Table 1 gives the clinical characteristics of the patients. Of the 38 children 31 had been previously healthy, while seven had a concomitant disease—in two cases disorders of neutrophil function.

Table 1

Cases of bacterial arthritis or infected joint prosthesis according to clinical category and infection route

Of the 150 adults 23 had no underlying disorders. Thirty seven adult patients were subject to disorders that directly or indirectly compromised their host defences. These were: use of intravenous drugs in 14 patients (six of them infected with the human immunodeficiency virus (HIV)), diabetes mellitus in 11 patients, renal insufficiency in four (two of them requiring regular dialysis), haematological malignancy in three, AIDS in two, and chronic osteomyelitis in two. In one each: polymyalgia rheumatica treated with prednisone, chronic obstructive pulmonary disease intermittently treated with prednisone, leprosy, and misuse of alcohol.

Eighty nine patients (47% of all cases) had underlying joint disorders. These were rheumatoid arthritis and osteoarthritis each in 32 patients. Other joint diseases, which occurred in one patient each, were juvenile chronic arthritis, psoriatic arthritis, and ankylosing spondylitis. One patient had a history of tuberculous coxitis. In the remaining 21 patients joints had been damaged or had been replaced in the past because of traumatic damage. The immune system of 25 of these 89 patients was compromised as a result of medication (18 patients), diabetes mellitus (6 patients), and breast cancer (4 patients).


In total, 214 infected joints were registered (table 2); knees (48%) and hips (21%) were most commonly affected. Among children ankles were involved in 21%, knees in 32%, and hips in 34%. Among adults all except one of the 22 infected hips contained a prosthesis or osteosynthesis material. Among the adult patients in whom only native joints were involved were three patients with prostheses in un-involved joints. Of the 214 infected joints 58 (27%) contained prosthetic or osteosynthetic material; 25 were haematogenously infected and 33 by a ‘direct’ cause such as joint surgery.

Table 2

Infected joints related to route of infection and underlying condition

There were 18 patients with polyarticular bacterial arthritis, among them two children. One of them had been healthy before infection, in the other later investigations demonstrated impaired bacterial killing capacity of the granulocytes. Among adults the polyarticular cases were proportionately distributed between those with underlying joint disorders and those without. Five of 16 adults with more than one infected joint had rheumatoid arthritis, in connection with which three were taking prednisone.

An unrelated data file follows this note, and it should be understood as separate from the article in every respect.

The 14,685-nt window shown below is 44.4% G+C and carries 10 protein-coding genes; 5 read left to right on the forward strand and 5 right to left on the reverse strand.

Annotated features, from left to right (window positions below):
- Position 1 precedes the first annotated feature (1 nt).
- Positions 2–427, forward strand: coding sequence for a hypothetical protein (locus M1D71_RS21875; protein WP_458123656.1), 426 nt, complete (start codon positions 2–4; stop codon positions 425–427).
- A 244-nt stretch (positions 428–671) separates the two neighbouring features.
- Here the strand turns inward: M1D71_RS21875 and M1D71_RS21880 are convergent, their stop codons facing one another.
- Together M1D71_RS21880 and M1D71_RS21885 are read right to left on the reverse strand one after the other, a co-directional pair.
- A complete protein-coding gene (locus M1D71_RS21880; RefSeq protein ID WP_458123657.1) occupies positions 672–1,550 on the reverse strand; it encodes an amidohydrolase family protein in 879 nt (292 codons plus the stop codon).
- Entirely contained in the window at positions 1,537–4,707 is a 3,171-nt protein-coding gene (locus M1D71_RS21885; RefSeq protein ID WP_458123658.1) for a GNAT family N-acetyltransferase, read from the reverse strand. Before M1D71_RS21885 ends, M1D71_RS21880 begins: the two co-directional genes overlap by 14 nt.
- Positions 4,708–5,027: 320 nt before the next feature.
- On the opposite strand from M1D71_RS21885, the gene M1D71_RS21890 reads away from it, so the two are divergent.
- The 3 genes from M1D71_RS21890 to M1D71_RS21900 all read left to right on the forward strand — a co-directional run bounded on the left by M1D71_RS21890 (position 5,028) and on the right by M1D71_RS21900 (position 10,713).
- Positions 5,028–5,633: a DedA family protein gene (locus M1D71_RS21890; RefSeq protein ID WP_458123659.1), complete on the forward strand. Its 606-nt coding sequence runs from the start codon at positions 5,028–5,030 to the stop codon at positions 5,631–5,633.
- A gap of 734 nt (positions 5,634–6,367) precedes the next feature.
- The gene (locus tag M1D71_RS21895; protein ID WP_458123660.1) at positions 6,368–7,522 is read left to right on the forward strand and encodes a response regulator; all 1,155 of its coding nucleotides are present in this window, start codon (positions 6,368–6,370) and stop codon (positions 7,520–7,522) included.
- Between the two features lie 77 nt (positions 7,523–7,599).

Table 3 gives the sources of infection according to patient category. In 126 cases (67%) the infection was haematogenous, in 62 cases it was direct. In children the sources of haematogenous infection were known in 16 (44%). Those that could be determined included infections of the airways in 12 cases and infected skin lesions in four. Among adults it was possible to determine the sources of infection in 60 cases (67%). Thirty eight of these were infected skin lesions, 10 of the feet.

Table 3

Sources of infection

Invasive medical interventions distant from the affected joints led to bacterial arthritis of a prosthetic joint in one patient: after cystoscopy without antibiotic prophylaxis infection developed around a total hip prosthesis. Bacterial arthritis of a native joint caused by an invasive procedure at a distant site occurred in six cases. Bacterial arthritis after an urological intervention developed in a second case: an osteoarthritic knee became infected after the placement of a catheter and lavage of the bladder while taking antibiotics for urinary tract infection. In each case the same bacteria were found in the urine and in the pus from the infected joint. In five cases bacterial arthritis was secondary to an intervention involving the skin. Three of these involved opening and draining of abscesses: one at the injection site in a user of illicit drugs, a second patient needing long term haemodialysis had a panaritium, and a third patient with chronic non-tuberculous osteomyelitis elsewhere in the skeleton developed an abscess in the groin. One patient developed a septic shoulder joint after infection at the insertion site of an intravenous infusion needle at the dorsum of the contralateral hand. In another patient the insertion of a right sided subclavian catheter for the administration of cytostatic drugs led to an episode of bacterial arthritis in one ankle and in the right acromioclavicular joint.